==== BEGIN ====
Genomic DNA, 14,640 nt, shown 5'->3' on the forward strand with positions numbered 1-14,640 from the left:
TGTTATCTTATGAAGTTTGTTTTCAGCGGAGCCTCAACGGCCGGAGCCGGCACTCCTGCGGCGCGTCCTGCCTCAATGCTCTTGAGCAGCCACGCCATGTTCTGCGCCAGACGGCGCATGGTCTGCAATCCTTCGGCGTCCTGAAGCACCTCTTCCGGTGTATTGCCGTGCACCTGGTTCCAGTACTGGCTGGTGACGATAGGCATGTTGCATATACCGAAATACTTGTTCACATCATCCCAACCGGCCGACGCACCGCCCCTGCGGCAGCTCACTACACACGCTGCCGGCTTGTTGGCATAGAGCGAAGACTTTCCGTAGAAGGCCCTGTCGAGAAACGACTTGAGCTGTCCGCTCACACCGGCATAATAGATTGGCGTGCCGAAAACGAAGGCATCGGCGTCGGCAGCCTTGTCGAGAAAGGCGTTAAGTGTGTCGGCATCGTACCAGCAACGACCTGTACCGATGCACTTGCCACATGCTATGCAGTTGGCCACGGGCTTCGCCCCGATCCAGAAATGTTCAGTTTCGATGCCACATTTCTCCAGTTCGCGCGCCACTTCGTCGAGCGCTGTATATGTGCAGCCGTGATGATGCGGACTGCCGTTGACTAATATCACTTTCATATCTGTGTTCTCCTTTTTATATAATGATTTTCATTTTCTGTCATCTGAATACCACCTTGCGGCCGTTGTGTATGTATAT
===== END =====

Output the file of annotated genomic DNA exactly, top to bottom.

Genomic DNA, 14,640 nt, shown 5'->3' on the forward strand with positions numbered 1-14,640 from the left:
TGTTATCTTATGAAGTTTGTTTTCAGCGGAGCCTCAACGGCCGGAGCCGGCACTCCTGCGGCGCGTCCTGCCTCAATGCTCTTGAGCAGCCACGCCATGTTCTGCGCCAGACGGCGCATGGTCTGCAATCCTTCGGCGTCCTGAAGCACCTCTTCCGGTGTATTGCCGTGCACCTGGTTCCAGTACTGGCTGGTGACGATAGGCATGTTGCATATACCGAAATACTTGTTCACATCATCCCAACCGGCCGACGCACCGCCCCTGCGGCAGCTCACTACACACGCTGCCGGCTTGTTGGCATAGAGCGAAGACTTTCCGTAGAAGGCCCTGTCGAGAAACGACTTGAGCTGTCCGCTCACACCGGCATAATAGATTGGCGTGCCGAAAACGAAGGCATCGGCGTCGGCAGCCTTGTCGAGAAAGGCGTTAAGTGTGTCGGCATCGTACCAGCAACGACCTGTACCGATGCACTTGCCACATGCTATGCAGTTGGCCACGGGCTTCGCCCCGATCCAGAAATGTTCAGTTTCGATGCCACATTTCTCCAGTTCGCGCGCCACTTCGTCGAGCGCTGTATATGTGCAGCCGTGATGATGCGGACTGCCGTTGACTAATATCACTTTCATATCTGTGTTCTCCTTTTTATATAATGATTTTCATTTTCTGTCATCTGAATACCACCTTGCGGCCGTTGTGTATGTATAT